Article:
What Is a Palmetto Tree?

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  • Written By: Dee S.
  • Edited By: Bronwyn Harris
  • Last Modified Date: 28 September 2019
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The Palmetto tree can signify different things to different groups of people. For the people of South Carolina, it is deeply tied to their history. For people who merely enjoy various kinds of palms, it is a beautiful perennial tree that can be found across the Southeastern United States and the West Indies.

The United States Department of Agriculture (USDA) has several names for the Palmetto tree, including Sabal Palmetto, Cabbage Palmetto, Blue palm, and Inodes Palmetto. It is part of the palm family. It is usually grown to provide shade and to make long streets aesthetically pleasing. The tree can grow to approximately 80 feet (24 m) in height and is known for its leaves that are shaped like fans. It grows best in finely textured soils and is a slow grower — only reaching 15 feet (4.6 m) tall when it is 20 years old.

The Palmetto tree has white flowers which bloom in the summer. It has gray-green foliage that can be quite wide in diameter. The black fruit has a single seed and is quite abundant. In fact, the fruit is commonly consumed by animals and research has shown that it is responsible for feeding nearly 25% of the robins and raccoons in the area where it is found.


The Palmetto tree is the official state tree of South Carolina. It was adopted as such in 1939 by Joint Resolution. It can be found on the South Carolina flag and the State Seal.

This tree symbolizes the defeat of the British on Sullivan’s Island on 28 June 1776, during the Revolutionary War. The American troops defended Sullivan’s Island from a fort made from Palmetto logs. The Palmetto logs were spongy enough to deflect the British cannon balls. As a result of that particular battle, the British were not allowed to take over Charleston harbor and the day is still celebrated as Carolina Day.

Native Americans used the plant for a variety of purposes. They often ate the palm hearts. In fact, it was reported to taste like cabbage. Palmetto tree seeds and berries are sweet tasting, but have a bitter aftertaste. They were often used to cure a headache or reduce a low fever.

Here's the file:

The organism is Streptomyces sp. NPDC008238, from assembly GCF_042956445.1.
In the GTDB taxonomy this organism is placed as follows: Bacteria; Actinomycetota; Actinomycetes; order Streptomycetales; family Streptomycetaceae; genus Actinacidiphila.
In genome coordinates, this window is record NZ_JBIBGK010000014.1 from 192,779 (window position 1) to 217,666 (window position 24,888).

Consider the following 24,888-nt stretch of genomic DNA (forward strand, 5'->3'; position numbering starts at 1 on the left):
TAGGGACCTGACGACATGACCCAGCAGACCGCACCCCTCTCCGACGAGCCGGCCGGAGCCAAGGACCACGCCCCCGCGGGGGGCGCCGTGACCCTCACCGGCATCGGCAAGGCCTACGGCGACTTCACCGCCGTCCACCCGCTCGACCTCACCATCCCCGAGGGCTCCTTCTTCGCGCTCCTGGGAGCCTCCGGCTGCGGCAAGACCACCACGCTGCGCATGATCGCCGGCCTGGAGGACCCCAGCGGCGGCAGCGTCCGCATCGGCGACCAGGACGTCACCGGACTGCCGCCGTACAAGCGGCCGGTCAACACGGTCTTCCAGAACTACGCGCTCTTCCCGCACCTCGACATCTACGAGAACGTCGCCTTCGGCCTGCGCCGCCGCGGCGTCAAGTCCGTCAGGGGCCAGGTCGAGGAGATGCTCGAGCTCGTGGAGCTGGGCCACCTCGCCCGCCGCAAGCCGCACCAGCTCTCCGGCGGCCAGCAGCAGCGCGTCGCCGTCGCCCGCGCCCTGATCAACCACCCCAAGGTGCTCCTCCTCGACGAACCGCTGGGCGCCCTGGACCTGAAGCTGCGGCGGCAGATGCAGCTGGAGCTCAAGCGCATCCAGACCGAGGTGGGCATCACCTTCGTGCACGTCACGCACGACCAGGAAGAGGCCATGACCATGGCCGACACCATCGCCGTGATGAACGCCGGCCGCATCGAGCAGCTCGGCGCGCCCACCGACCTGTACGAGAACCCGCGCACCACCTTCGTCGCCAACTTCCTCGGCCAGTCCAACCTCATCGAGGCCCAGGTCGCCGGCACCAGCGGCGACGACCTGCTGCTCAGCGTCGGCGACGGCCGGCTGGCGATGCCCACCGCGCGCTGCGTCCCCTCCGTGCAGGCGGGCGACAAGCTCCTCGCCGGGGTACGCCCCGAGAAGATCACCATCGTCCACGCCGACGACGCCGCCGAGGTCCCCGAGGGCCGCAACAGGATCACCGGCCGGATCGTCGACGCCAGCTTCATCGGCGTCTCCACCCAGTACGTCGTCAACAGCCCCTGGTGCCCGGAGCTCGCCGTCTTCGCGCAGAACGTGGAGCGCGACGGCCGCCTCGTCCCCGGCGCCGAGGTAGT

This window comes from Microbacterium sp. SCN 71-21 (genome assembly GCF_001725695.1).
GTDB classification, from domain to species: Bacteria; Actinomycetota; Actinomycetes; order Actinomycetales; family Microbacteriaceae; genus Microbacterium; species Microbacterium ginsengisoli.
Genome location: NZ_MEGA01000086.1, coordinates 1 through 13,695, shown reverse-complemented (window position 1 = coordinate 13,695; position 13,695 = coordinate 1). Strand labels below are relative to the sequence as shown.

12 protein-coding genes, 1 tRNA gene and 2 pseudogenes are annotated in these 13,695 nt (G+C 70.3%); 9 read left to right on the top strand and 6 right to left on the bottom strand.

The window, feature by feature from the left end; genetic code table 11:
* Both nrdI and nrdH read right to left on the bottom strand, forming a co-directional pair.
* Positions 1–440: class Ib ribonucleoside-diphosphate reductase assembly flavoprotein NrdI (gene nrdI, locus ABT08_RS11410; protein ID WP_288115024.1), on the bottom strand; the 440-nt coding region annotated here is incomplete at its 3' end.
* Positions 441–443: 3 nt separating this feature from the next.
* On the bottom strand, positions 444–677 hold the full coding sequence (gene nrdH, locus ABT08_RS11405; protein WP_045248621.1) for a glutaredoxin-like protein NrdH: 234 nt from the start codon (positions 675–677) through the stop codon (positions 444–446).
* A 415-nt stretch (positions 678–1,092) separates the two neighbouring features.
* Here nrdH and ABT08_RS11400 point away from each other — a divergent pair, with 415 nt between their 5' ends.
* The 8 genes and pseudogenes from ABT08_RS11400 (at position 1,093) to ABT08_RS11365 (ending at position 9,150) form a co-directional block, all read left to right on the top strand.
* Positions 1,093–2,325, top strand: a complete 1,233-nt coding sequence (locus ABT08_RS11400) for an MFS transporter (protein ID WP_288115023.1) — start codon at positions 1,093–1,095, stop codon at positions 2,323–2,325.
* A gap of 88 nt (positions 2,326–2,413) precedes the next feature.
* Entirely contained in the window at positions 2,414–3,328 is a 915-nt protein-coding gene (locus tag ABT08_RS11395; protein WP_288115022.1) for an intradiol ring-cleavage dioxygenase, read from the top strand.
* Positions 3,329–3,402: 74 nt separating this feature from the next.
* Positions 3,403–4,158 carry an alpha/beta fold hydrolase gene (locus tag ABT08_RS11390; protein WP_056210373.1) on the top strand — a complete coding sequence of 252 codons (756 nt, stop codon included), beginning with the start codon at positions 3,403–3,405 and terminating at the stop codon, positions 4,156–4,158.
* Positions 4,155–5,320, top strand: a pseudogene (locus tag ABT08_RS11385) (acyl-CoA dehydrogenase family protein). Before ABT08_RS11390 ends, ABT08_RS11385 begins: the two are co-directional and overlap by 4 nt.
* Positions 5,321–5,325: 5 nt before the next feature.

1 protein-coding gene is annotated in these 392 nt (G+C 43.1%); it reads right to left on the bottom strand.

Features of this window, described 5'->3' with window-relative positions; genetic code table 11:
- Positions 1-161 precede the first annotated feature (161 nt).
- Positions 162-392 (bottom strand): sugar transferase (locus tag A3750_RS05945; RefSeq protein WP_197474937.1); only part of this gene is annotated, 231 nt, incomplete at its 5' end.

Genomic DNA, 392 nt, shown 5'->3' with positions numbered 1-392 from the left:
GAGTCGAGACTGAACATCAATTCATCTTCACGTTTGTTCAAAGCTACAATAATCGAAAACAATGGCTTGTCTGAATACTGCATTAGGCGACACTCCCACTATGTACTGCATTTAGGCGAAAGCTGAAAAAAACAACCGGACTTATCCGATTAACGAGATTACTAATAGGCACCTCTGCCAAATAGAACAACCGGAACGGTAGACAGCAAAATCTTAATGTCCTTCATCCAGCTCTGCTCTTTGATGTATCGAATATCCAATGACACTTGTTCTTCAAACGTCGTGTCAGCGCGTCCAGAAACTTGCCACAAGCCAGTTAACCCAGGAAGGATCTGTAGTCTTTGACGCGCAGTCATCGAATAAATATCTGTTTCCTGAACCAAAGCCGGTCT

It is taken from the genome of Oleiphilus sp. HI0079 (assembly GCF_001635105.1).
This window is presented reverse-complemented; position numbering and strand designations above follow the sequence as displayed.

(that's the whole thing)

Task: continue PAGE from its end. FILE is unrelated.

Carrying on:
The Palmetto tree has a trunk that is water-resistant, so it is often used in the construction of wharfs and piers. In addition, baskets and various mats are often made from the Palmetto leaves. The buds can be consumed by humans and are often used in salads and in making relishes, olives, and pickles.


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Post 3

So what's the big deal with the palmetto tree and crescent moon? Now I know the significance of the tree, but what about the moon? Was the battle fought at night or something, or does the crescent have some other South Carolinian significance?

I'm getting ready to move into the Charleston area, so I'm trying to find out as much information as I can beforehand. Do you have any more resources of a similar nature that I could look at? It seems like it's going to be a whole different world down there...

Post 2

I recently moved into a house with a Sabal palmetto tree in the backyard, so I was trying to find out more information about it.

I had no idea that there was so much history associated with palmetto trees! It's so cool to finally understand why it became such a popular symbol like it did, and to understand more about its ecological importance.

I'm really glad that I found out all this information about the palmettos -- makes me feel a little better knowing why absolutely every one of my neighbors has their houses decked out in palmetto tree flags and merchandise. I'm not from around here, so I had no idea what the big deal was until I stumbled on this article -- thanks for cluing me in.

Post 1

I grew up around Clemson, so the palmetto tree was just everywhere throughout my childhood. It's really crazy how you can just forget the original purpose of a symbol, especially with so many people using it.

I mean, you've got the palmetto tree decal and necklace, even palmetto tree flags and tattoos, but I bet you that most of the people wearing it don't know the significance behind it.

I certainly didn't, before reading this article. I'm really glad I know now though -- just gives me one more reason to be proud to be a South Carolinian! Very cool article, wisegeek!

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